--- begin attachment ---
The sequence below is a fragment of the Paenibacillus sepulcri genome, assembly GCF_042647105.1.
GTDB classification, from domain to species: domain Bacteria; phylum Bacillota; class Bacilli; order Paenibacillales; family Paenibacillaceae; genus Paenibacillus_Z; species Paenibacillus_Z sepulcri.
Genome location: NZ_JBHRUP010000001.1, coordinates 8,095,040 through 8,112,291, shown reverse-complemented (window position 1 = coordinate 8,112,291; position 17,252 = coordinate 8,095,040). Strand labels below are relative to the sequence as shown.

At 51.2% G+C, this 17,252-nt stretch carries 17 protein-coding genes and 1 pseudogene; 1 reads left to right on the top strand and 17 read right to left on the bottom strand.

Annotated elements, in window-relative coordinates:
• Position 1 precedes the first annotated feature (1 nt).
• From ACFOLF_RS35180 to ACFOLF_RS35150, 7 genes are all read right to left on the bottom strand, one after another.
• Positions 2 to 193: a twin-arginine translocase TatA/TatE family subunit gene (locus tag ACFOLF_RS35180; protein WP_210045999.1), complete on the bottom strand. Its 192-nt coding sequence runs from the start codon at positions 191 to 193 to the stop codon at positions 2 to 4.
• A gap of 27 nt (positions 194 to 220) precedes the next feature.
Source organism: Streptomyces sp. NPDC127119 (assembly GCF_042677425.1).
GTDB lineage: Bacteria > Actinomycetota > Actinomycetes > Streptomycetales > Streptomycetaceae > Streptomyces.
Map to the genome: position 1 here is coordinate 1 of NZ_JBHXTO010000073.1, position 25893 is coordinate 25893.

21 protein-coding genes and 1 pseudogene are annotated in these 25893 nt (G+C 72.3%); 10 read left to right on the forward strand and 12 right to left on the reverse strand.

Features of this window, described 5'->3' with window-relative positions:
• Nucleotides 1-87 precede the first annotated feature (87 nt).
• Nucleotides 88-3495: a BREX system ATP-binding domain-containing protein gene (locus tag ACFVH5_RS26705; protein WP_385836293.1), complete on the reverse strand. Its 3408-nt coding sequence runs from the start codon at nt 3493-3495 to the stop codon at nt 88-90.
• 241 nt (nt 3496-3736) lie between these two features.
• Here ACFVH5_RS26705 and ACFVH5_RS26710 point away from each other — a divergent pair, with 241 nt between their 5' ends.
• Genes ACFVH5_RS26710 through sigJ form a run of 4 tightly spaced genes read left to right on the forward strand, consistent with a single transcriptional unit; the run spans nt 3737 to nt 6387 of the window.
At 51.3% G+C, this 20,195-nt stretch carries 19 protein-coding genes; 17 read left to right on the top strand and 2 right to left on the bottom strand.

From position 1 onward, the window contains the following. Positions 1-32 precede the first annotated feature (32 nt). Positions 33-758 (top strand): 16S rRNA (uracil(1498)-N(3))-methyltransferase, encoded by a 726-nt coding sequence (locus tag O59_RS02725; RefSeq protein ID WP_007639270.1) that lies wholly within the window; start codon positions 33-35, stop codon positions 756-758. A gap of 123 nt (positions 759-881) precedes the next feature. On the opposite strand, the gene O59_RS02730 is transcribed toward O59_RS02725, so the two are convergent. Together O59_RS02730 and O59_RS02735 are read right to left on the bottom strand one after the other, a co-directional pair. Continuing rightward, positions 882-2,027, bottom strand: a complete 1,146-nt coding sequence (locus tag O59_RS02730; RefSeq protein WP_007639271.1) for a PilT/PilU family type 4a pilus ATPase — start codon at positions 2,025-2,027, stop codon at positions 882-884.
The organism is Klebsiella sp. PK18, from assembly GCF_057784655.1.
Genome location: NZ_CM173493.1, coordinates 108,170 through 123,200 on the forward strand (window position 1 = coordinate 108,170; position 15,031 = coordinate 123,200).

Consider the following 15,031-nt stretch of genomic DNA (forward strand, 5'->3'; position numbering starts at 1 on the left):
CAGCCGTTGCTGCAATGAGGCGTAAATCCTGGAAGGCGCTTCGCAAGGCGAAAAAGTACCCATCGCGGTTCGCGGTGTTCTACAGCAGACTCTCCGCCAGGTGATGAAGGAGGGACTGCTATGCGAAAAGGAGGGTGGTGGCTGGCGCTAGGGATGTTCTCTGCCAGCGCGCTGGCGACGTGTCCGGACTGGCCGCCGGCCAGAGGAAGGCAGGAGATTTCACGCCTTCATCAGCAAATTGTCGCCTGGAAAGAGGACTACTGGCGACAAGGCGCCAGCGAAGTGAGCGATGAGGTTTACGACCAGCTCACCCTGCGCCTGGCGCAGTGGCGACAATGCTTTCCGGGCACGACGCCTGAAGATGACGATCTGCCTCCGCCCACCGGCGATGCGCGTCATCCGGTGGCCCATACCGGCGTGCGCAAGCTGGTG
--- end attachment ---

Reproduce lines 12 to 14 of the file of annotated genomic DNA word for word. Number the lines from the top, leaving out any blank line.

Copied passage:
Map to the genome: position 1 here is coordinate 1 of NZ_JBHXTO010000073.1, position 25893 is coordinate 25893.

21 protein-coding genes and 1 pseudogene are annotated in these 25893 nt (G+C 72.3%); 10 read left to right on the forward strand and 12 right to left on the reverse strand.

Features of this window, described 5'->3' with window-relative positions: